Fitness Crawl Studio Spotlight: Fahrenheit Yoga




I have a love-hate affair with hot yoga. When I first tried it a couple of years ago, I was pretty smug. I've been a lifelong runner and have practiced non-hot yoga for years, so I naively figured that it wouldn't be too different with the heat cranked up a bit.

And that, my friends, is the kind of attitude that will get you in trouble in any kind of yoga. If you're acting — or even thinking — like a total asshat, you're about to be humbled.

When I first walked into the hot room, I felt like I'd been on the receiving end of a yoga-mat-and-beach-towel scented dutch oven from a freight train made out of boiler rooms. The opening breathing exercise made me want to pass out. When we finally made it to the floor-work portion of the 26 postures, I wanted to crawl underneath my sweat-soaked towel and cry. But I didn't. I finished, and I left class very humbled.

And when I came back the next day — yeah, I probably need my head checked — it was only slightly more tolerable. But I came back because, after 90 minutes of light to moderate torture, I felt incredible. Instead of desperately trying to stretch muscles that were screaming in pain after a 10-mile run, every part of my body felt like it had been lovingly massaged by the universe. Sure, I was sore — my abs in particular felt like they took a pounding — but it's that good kind of soreness you get when you physically push yourself past your perceived limit.

I tell you this for two reasons, and neither of them are to scare you: First, I think that for yoga — despite its popularity — there is still an intimidation factor, particularly with hot yoga. People who have never practiced (yes, it's called "practicing" yoga — even expert yogis know that each day is different, and there is always room to grow) might worry about looking stupid or sweating or falling on their face.

To that I say, if you're looking at other people in the room during yoga, you might look stupid, you're in a hot room so you're definitely sweating, and you're probably going to fall on your face. This is one thing I find so freeing in yoga; You get the benefits of the energy created by the community you practice with in class, but it's still an individual practice. You focus on yourself — your body and your breath. Or you might fall on your face. So there's really no reason to fear the hot yoga or what anyone else might think, because we're all in it together, yet focused on ourselves. In a non-selfish way.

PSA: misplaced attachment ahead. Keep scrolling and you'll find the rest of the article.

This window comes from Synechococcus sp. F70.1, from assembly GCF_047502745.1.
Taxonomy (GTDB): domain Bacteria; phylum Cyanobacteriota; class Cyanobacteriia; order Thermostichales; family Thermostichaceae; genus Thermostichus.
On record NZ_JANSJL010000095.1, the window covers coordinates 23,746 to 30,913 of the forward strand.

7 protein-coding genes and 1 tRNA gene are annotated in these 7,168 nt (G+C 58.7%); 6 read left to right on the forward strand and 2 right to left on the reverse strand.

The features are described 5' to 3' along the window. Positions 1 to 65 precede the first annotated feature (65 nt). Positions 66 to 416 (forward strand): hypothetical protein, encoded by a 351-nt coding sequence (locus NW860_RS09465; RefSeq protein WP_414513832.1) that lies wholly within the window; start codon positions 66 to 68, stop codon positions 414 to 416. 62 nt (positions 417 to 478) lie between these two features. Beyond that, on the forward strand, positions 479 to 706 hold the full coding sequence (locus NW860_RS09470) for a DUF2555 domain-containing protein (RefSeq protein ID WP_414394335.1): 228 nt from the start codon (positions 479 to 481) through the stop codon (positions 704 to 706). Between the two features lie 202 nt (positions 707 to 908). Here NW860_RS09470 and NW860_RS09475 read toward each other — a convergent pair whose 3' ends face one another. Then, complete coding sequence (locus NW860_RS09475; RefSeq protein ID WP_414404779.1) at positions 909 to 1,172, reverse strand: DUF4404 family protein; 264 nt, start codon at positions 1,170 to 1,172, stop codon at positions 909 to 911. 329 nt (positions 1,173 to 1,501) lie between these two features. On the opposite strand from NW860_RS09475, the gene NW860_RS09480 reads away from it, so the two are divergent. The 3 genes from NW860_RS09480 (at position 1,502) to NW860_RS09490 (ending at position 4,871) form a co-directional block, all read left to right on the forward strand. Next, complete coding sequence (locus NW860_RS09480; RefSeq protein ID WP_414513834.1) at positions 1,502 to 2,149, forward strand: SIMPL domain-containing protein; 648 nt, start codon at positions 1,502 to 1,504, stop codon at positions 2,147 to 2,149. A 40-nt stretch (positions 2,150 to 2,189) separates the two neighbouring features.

Oh, I was going to make a second point before I started pontificating: Second, hot yoga is no joke. The first time you do it, you might feel like I did, that you are either going to projectile-vomit or murder someone, or possibly both. Listen to your body. The teacher will remind you to take child pose (rest position) as needed, and you should ride that Get Out of Jail Free card as much as you need. You'll know when to push yourself. It's not worth barfing on the person next to you.

After a few sessions you'll find yourself acclimating to the heat, and almost craving it. (And this is from a girl who HATES the heat ... I don't even go outside during July and August.) You get better at those 26 poses, and find yourself pushing yourself even harder. Before you know it, you're addicted. That hot yoga is like meth, but obviously with the totally opposite effect on your body and life and everything.

So I sincerely hope that this essay about hot yoga will inspire you to challenge yourself and try something different, even if your fitness level is somewhere between couch and couch-to-5K. Come out to the Fitness Crawl on Wednesday, April 10, when Fahrenheit Yoga studio in Brentwood will host a complimentary class, taught by Nora Shabayek (I've taken from her — she's amazing). It will be a 75-minute Hot 26 class.


Fahrenheit Yoga is located near Maryland Farms, and the studio is beautiful and welcoming. (You also get a lovely, cold, lavender-soaked towel during savasana at the end of class. You have no idea how much you will enjoy that cold towel.) When you arrive on the 10th, the staff will lead a brief studio tour and new student orientation.

Only 50 spots are available, so sign up in advance at the website or you'll be left out in the cold. Be sure to arrive early, wear lightweight clothing, bring a yoga mat, a full-sized towel, and WATER. More info here for newbies.

See you there!

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